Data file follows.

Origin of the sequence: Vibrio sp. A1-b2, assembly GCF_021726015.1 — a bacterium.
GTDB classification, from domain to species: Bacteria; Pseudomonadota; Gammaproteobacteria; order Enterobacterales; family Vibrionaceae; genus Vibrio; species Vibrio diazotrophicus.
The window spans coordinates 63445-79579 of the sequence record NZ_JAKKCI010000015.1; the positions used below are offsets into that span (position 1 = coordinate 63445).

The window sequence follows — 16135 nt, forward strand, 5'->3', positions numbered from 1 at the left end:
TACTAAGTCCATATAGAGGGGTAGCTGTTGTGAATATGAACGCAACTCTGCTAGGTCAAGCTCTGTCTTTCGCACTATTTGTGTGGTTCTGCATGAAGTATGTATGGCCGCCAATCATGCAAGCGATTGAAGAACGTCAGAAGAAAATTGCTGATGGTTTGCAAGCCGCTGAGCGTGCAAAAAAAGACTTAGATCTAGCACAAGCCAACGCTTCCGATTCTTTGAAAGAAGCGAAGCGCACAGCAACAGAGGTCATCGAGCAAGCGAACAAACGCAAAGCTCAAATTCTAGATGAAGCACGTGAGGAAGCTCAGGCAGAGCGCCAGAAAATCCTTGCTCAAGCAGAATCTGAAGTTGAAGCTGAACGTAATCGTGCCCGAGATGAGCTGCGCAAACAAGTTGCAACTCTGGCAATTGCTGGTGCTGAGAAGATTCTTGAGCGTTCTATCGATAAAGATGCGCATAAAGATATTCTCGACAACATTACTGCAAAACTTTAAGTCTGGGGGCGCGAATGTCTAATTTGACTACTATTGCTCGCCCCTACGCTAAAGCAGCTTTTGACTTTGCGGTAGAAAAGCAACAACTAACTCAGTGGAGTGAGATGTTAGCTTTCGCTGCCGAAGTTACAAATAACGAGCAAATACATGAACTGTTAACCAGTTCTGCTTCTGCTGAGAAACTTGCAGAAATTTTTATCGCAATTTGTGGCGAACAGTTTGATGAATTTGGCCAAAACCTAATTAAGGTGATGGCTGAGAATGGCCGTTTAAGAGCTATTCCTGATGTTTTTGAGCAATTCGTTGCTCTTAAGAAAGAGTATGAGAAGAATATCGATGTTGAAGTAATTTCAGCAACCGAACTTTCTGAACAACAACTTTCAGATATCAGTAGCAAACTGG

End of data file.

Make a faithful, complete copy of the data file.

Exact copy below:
Origin of the sequence: Vibrio sp. A1-b2, assembly GCF_021726015.1 — a bacterium.
GTDB classification, from domain to species: Bacteria; Pseudomonadota; Gammaproteobacteria; order Enterobacterales; family Vibrionaceae; genus Vibrio; species Vibrio diazotrophicus.
The window spans coordinates 63445-79579 of the sequence record NZ_JAKKCI010000015.1; the positions used below are offsets into that span (position 1 = coordinate 63445).

The window sequence follows — 16135 nt, forward strand, 5'->3', positions numbered from 1 at the left end:
TACTAAGTCCATATAGAGGGGTAGCTGTTGTGAATATGAACGCAACTCTGCTAGGTCAAGCTCTGTCTTTCGCACTATTTGTGTGGTTCTGCATGAAGTATGTATGGCCGCCAATCATGCAAGCGATTGAAGAACGTCAGAAGAAAATTGCTGATGGTTTGCAAGCCGCTGAGCGTGCAAAAAAAGACTTAGATCTAGCACAAGCCAACGCTTCCGATTCTTTGAAAGAAGCGAAGCGCACAGCAACAGAGGTCATCGAGCAAGCGAACAAACGCAAAGCTCAAATTCTAGATGAAGCACGTGAGGAAGCTCAGGCAGAGCGCCAGAAAATCCTTGCTCAAGCAGAATCTGAAGTTGAAGCTGAACGTAATCGTGCCCGAGATGAGCTGCGCAAACAAGTTGCAACTCTGGCAATTGCTGGTGCTGAGAAGATTCTTGAGCGTTCTATCGATAAAGATGCGCATAAAGATATTCTCGACAACATTACTGCAAAACTTTAAGTCTGGGGGCGCGAATGTCTAATTTGACTACTATTGCTCGCCCCTACGCTAAAGCAGCTTTTGACTTTGCGGTAGAAAAGCAACAACTAACTCAGTGGAGTGAGATGTTAGCTTTCGCTGCCGAAGTTACAAATAACGAGCAAATACATGAACTGTTAACCAGTTCTGCTTCTGCTGAGAAACTTGCAGAAATTTTTATCGCAATTTGTGGCGAACAGTTTGATGAATTTGGCCAAAACCTAATTAAGGTGATGGCTGAGAATGGCCGTTTAAGAGCTATTCCTGATGTTTTTGAGCAATTCGTTGCTCTTAAGAAAGAGTATGAGAAGAATATCGATGTTGAAGTAATTTCAGCAACCGAACTTTCTGAACAACAACTTTCAGATATCAGTAGCAAACTGG